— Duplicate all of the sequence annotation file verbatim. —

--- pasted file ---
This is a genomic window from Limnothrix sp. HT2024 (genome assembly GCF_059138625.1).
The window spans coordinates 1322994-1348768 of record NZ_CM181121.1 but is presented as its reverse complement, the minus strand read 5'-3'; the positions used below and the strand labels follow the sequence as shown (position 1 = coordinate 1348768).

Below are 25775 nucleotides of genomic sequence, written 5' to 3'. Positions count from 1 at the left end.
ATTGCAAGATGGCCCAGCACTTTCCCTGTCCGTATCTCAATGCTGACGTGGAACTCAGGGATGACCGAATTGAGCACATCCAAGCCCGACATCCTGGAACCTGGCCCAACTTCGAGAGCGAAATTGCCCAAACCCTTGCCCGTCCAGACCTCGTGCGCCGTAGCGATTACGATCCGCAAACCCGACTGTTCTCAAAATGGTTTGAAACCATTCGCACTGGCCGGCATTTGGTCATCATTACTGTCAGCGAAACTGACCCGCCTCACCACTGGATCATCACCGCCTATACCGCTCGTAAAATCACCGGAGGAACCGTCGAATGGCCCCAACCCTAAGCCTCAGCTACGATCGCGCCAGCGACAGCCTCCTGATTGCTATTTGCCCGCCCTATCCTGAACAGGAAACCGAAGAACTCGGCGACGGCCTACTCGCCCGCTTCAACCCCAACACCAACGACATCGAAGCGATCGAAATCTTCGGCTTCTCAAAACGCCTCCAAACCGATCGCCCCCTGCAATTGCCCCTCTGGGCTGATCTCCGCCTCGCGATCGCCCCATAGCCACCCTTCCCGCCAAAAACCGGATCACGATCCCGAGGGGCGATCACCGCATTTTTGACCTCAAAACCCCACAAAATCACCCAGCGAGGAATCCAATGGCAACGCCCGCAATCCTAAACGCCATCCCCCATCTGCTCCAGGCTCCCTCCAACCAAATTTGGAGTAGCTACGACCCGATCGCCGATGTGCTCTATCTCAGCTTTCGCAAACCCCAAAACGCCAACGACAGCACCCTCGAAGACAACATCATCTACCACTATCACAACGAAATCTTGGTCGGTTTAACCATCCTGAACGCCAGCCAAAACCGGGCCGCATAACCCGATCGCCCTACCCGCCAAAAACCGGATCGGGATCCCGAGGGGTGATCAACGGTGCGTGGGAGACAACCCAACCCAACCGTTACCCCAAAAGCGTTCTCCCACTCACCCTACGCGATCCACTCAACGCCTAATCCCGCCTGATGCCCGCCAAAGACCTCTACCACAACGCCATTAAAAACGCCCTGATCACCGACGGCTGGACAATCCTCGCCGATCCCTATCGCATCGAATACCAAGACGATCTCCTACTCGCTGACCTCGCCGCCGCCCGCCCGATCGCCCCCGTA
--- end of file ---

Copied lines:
This is a genomic window from Limnothrix sp. HT2024 (genome assembly GCF_059138625.1).
The window spans coordinates 1322994-1348768 of record NZ_CM181121.1 but is presented as its reverse complement, the minus strand read 5'-3'; the positions used below and the strand labels follow the sequence as shown (position 1 = coordinate 1348768).

Below are 25775 nucleotides of genomic sequence, written 5' to 3'. Positions count from 1 at the left end.
ATTGCAAGATGGCCCAGCACTTTCCCTGTCCGTATCTCAATGCTGACGTGGAACTCAGGGATGACCGAATTGAGCACATCCAAGCCCGACATCCTGGAACCTGGCCCAACTTCGAGAGCGAAATTGCCCAAACCCTTGCCCGTCCAGACCTCGTGCGCCGTAGCGATTACGATCCGCAAACCCGACTGTTCTCAAAATGGTTTGAAACCATTCGCACTGGCCGGCATTTGGTCATCATTACTGTCAGCGAAACTGACCCGCCTCACCACTGGATCATCACCGCCTATACCGCTCGTAAAATCACCGGAGGAACCGTCGAATGGCCCCAACCCTAAGCCTCAGCTACGATCGCGCCAGCGACAGCCTCCTGATTGCTATTTGCCCGCCCTATCCTGAACAGGAAACCGAAGAACTCGGCGACGGCCTACTCGCCCGCTTCAACCCCAACACCAACGACATCGAAGCGATCGAAATCTTCGGCTTCTCAAAACGCCTCCAAACCGATCGCCCCCTGCAATTGCCCCTCTGGGCTGATCTCCGCCTCGCGATCGCCCCATAGCCACCCTTCCCGCCAAAAACCGGATCACGATCCCGAGGGGCGATCACCGCATTTTTGACCTCAAAACCCCACAAAATCACCCAGCGAGGAATCCAATGGCAACGCCCGCAATCCTAAACGCCATCCCCCATCTGCTCCAGGCTCCCTCCAACCAAATTTGGAGTAGCTACGACCCGATCGCCGATGTGCTCTATCTCAGCTTTCGCAAACCCCAAAACGCCAACGACAGCACCCTCGAAGACAACATCATCTACCACTATCACAACGAAATCTTGGTCGGTTTAACCATCCTGAACGCCAGCCAAAACCGGGCCGCATAACCCGATCGCCCTACCCGCCAAAAACCGGATCGGGATCCCGAGGGGTGATCAACGGTGCGTGGGAGACAACCCAACCCAACCGTTACCCCAAAAGCGTTCTCCCACTCACCCTACGCGATCCACTCAACGCCTAATCCCGCCTGATGCCCGCCAAAGACCTCTACCACAACGCCATTAAAAACGCCCTGATCACCGACGGCTGGACAATCCTCGCCGATCCCTATCGCATCGAATACCAAGACGATCTCCTACTCGCTGACCTCGCCGCCGCCCGCCCGATCGCCCCCGTA